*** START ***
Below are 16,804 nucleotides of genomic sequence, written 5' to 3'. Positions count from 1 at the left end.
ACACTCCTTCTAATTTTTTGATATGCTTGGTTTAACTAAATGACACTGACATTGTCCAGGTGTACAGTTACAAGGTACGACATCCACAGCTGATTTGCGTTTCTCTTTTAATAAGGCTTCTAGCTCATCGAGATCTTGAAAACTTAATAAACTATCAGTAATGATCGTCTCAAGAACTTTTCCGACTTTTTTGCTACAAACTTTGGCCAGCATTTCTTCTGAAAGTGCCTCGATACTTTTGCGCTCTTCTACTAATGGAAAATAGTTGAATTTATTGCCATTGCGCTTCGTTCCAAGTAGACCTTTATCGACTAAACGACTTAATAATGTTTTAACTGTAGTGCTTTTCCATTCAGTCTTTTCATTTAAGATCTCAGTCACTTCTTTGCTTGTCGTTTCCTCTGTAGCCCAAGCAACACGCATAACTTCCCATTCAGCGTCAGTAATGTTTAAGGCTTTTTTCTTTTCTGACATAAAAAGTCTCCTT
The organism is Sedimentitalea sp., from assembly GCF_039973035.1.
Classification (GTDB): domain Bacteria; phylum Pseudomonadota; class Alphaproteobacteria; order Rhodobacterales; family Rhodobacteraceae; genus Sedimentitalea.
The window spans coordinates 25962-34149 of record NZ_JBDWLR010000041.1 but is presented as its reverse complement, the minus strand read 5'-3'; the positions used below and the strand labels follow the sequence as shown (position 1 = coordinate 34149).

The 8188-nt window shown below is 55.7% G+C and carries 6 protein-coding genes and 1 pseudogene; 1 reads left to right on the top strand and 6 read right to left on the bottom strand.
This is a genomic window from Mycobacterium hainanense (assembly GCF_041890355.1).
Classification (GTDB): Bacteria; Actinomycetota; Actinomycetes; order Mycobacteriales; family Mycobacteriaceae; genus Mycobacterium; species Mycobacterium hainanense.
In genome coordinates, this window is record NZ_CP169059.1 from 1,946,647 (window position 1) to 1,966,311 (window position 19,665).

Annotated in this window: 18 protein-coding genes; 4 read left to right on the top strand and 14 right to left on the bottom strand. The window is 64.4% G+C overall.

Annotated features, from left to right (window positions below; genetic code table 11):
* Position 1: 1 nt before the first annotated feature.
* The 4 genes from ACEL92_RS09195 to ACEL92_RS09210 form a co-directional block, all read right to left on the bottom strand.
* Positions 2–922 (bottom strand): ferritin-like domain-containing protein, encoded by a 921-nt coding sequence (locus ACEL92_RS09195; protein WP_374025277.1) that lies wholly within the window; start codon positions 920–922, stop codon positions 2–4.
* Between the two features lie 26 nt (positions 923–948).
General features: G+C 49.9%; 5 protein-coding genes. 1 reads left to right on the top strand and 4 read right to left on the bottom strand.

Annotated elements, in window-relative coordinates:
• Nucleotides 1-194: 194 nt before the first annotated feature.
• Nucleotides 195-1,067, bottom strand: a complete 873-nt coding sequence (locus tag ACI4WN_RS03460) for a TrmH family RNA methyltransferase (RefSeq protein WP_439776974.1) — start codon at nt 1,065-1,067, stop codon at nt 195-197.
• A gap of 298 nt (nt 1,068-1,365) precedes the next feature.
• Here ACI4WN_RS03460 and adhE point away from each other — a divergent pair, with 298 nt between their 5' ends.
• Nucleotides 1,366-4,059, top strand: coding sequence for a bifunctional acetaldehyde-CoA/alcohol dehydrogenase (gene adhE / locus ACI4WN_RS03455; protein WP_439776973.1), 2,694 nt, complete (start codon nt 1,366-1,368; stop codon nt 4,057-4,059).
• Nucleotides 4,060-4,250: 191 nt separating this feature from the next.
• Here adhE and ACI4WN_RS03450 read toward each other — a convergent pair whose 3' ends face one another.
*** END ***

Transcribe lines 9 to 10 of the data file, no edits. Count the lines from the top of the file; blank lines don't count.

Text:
In genome coordinates, this window is record NZ_CP169059.1 from 1,946,647 (window position 1) to 1,966,311 (window position 19,665).

Annotated in this window: 18 protein-coding genes; 4 read left to right on the top strand and 14 right to left on the bottom strand. The window is 64.4% G+C overall.